Research undertaken by scientists at the University of Exeter has revealed that beaver dams help to reduce the flow of soil and nutrients from surrounding farmland into rivers.
The study was conducted using a captive beaver trial run by Devon Wildlife Trust at a secret, 2.5-hectare enclosure in West Devon to reveal that the dams created by a single family of beavers had removed significant levels of sediment, phosphorus and nitrogen from the water.
The family of beavers have built 13 dams in the fenced site since their arrival in 2011, creating a succession of deep ponds and slow-moving water on what was once a small stream.
“Sediment trapped by the dams contained high concentrations of nitrogen and phosphorus, both harmful to wildlife in rivers and streams.”
Led by hydrologist Professor Richard Brazier, the researchers measured the levels of phosphorus, nitrogen and suspended sediment in the water before, after and within the site to assess the impact of the beavers’ ponds and dams.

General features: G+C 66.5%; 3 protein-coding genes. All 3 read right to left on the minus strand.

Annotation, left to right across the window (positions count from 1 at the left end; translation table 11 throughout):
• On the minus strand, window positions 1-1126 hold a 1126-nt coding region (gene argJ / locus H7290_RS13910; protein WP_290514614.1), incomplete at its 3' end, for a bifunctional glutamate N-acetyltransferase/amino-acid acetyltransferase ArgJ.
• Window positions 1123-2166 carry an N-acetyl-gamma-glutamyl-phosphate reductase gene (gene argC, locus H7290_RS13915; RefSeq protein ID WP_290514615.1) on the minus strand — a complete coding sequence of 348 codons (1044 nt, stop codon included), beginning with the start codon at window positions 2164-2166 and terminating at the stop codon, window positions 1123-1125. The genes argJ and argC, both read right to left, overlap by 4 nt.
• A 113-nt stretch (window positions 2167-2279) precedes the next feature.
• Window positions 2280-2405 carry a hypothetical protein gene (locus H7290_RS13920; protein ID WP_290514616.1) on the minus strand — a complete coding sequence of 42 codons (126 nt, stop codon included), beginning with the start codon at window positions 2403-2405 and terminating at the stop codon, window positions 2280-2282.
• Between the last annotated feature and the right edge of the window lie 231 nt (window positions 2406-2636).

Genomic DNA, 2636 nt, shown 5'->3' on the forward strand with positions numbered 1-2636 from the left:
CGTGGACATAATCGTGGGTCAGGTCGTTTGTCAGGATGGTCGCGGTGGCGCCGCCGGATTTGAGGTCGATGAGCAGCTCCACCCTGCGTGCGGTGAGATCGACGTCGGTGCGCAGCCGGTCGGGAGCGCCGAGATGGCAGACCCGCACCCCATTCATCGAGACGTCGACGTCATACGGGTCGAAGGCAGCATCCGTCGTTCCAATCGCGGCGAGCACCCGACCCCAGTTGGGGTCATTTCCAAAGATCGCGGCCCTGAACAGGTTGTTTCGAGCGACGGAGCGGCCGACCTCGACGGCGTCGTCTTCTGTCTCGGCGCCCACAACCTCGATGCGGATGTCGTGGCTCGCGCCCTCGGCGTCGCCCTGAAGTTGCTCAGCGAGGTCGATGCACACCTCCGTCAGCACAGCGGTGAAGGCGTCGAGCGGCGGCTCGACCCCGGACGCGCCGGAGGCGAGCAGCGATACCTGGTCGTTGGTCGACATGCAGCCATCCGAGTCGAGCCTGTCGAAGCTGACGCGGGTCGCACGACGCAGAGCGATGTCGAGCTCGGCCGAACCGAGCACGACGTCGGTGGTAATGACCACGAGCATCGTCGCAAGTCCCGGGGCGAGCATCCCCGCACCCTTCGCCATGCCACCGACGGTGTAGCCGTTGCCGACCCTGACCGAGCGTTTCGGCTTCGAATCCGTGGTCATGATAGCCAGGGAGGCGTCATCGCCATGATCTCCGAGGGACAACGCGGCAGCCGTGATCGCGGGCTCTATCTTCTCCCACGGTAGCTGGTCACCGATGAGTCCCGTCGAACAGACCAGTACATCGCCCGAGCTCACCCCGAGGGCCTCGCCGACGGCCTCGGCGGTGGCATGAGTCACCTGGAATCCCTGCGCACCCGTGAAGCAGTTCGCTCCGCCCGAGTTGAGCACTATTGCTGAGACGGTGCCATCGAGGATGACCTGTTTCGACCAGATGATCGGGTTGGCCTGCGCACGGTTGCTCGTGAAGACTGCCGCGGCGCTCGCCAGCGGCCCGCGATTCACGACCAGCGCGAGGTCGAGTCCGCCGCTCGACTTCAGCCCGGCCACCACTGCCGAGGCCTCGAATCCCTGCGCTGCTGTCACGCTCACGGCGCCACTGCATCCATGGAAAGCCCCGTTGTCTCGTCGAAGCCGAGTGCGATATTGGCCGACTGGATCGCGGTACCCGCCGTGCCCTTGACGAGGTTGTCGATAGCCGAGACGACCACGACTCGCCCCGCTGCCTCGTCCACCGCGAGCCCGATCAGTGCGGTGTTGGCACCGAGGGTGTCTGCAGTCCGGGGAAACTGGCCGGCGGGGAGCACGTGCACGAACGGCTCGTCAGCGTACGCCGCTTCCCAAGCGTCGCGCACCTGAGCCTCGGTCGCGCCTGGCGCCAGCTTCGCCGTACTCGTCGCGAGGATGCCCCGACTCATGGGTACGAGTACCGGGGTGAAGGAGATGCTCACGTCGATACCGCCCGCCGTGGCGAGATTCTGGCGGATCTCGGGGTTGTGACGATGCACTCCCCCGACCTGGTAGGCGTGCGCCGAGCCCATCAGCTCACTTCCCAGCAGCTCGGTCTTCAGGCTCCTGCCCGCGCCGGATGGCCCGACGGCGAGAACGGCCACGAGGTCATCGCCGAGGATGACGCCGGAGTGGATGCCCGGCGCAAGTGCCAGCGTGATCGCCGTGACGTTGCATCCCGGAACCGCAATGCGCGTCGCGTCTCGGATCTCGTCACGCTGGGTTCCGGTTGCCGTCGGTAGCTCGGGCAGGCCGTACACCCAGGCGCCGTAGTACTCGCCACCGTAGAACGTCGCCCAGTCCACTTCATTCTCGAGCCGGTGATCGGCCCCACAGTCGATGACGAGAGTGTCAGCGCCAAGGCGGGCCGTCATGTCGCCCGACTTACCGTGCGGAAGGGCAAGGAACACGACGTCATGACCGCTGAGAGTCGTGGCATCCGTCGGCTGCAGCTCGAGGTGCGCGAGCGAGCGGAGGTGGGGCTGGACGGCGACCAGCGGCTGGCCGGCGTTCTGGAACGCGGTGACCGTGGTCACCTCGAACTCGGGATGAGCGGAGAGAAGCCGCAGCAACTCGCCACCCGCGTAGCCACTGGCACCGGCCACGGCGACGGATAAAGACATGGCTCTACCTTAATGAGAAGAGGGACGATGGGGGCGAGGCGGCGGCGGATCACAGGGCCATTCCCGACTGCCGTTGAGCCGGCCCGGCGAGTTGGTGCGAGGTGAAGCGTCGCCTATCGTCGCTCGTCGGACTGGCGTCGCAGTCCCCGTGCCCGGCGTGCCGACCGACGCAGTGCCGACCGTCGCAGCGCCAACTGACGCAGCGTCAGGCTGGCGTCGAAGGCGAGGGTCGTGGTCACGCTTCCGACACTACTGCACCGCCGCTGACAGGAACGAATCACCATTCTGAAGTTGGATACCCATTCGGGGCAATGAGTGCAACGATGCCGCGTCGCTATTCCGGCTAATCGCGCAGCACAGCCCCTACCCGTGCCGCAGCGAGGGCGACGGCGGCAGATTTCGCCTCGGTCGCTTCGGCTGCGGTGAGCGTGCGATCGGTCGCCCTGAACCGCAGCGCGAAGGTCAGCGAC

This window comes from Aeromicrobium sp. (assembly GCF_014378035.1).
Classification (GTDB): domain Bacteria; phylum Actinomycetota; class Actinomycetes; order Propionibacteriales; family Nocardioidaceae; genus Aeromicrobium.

The results showed that the dams had trapped over 100 tonnes of sediment (70% soil) from the surrounding intensively managed grassland.
The study also found that the sediment trapped by the dams contained high concentrations of nitrogen and phosphorus, both harmful to wildlife in rivers and streams.
“It is of serious concern that we observe such high rates of soil loss from agricultural land, which are well in excess of soil formation rates. However, we are heartened to discover that beaver dams can go a long way to mitigate this soil loss and also trap pollutants which lead to the degradation of our water bodies,” said Professor Richard Brazier.
“Were beaver dams to be commonplace in the landscape we would no doubt see these effects delivering multiple benefits across whole ecosystems, as they do elsewhere around the world.”
Not far from the West Devon site, Devon Wildlife Trust is involved in a second project – a population of wild beavers on the River Otter in East Devon.
The charity’s Director of Conservation and Development, Peter Burgess said:
“Our partnership with Exeter University working on both our fenced and unfenced beaver trials is revealing information which shows the critical role beavers can play, not only for wildlife, but the future sustainability of our land and water. It is truly inspiring to have our observations confirmed by detailed scientific investigations.”
Sediment and Nutrient Storage in a Beaver Engineered Wetland is published in the academic journal, Earth Processes and Landforms.